The back cover is easily removed (don’t you hate phones that require a pry bar to open them?) to reveal the battery compartment, SIM and MicroSD slots.
On the Left side of the phone, you will find the earphone jack (2.5mm), mini USB sync / charger connector, and the Left convenience key which is mapped to the Push-to-Talk feature by default.
On the opposite side, you will find the volume adjustment buttons and Right convenience key which is mapped to the camera application by default. Both convenience keys can be remapped to the applications of your choice. The hole you see on the Left in the image above, is a lanyard attachment point.
If you look at the top of the BlackBerry, you’ll find a Mute button and a slit in the case. I believe that the slit is the ambient light sensor, but I could be wrong. The Mute button does not turn off the ringer, it turns off the speaker when you are in a call.
To turn off or change the ringer, you can either press and hold the # button or go into the profiles application from the main menu.
There are several ways to make a phone call with the Pearl. You can search your address book for a contact and click the trackball on their desired number. Another way is to go into the phone log and click on one of the listings in the log to call that person. Yet another way is to use the built in voice dialing feature which works pretty well. You can always just start typing a phone number or a person’s name from the main menu and you’ll presented with a listing of names that will continue to filter as you type.
This is what the screen looks like when a call comes in. You have the ability to answer or ignore the call. Ignoring the call will immediately send the caller directly to voice mail. Too bad there isn’t an ignore with text message option…
The default Cingular ‘desktop’ looks like this. You just roll the trackball to the desired application and press it to launch. The phone also comes with some BlackBerry themes, but I find the Cingular theme to be easier on my eyes.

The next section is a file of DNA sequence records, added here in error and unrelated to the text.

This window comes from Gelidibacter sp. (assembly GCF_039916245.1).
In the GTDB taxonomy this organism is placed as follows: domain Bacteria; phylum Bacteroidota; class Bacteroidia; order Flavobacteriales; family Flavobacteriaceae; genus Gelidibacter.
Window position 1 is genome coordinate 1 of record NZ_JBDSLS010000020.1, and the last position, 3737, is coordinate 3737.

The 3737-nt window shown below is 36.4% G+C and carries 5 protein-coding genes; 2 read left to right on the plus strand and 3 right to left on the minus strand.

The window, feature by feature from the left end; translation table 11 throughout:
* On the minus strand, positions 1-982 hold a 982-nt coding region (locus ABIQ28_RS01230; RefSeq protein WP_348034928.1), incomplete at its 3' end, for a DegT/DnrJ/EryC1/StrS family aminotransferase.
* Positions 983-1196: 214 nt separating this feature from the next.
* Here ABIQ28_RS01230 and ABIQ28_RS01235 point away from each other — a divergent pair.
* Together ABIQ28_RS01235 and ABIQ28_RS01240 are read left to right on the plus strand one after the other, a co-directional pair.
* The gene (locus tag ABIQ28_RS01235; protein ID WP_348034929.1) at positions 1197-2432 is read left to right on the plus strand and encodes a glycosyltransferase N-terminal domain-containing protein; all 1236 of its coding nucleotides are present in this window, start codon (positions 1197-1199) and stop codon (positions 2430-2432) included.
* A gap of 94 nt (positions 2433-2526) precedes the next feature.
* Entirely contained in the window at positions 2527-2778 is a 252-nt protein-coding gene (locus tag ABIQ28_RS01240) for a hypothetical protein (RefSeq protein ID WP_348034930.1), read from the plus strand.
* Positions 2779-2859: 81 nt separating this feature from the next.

Let’s take a look at the built in applications. The Pearl has all the necessary PIM (personal information manager) apps that you would expect from a smartphone phone. Since I’m a Mac user, I did not install the included PC desktop software package. Instead, I use MarkSpace’s MissingSync for BlackBerry. It allows me to easily sync with iCal.
The Pearl has a Calendar application that looks and feels remarkably Palm-like. The calendar has monthly, daily and agenda style views that you can choose from. You can set the default view that you would like to use every time you launch the calendar app.
There is a Task application, Search app and a MemoPad app. I really like that the search application searches for text inside the memos from the MemoPad app. And I’m very happy that the Pearl includes the MemoPad app that syncs
wonderfully with my Mac using MissingSync.
When you think of a BlackBerry device, you naturally think of email. This phone is no different in that regard. It has strong email features that can be used with an exchange server or a plain old POP email server like the one your ISP offers. The only thing you will need to be able to actually access your email though is a data plan. Actually, you’ll need a data plan to do any data related tasks including email, web browsing. That fact became painfully clear to me after I purchased my Pearl from eBay and was unable to surf the web right out of the box. I mistakenly assumed that my regular Cingular Unlimited Media Net plan would allow me to do everything I would need. I’ve never ran into issues with other phones I test, so I didn’t think I’d have a problem with this one. Wrong.
A BlackBerry device is a different animal than other phones. You must subscribe to one of the BlackBerry specific data plans in order to fully enjoy the benefits of the phone. These plans range in price from $34.99 – $79.99 per month (these prices are with Cingular. Other carrier’s prices will vary) on top of your regular cell phone bill. I opted for the cheapest plan at $34.99 /mo. Once they turned on the service, email and web browsing were magically enabled.
I decided set up my regular email@example.com email address for the Pearl. Set up is easy either through the browser on your phone or using your desktop web browser connected to your BlackBerry web account.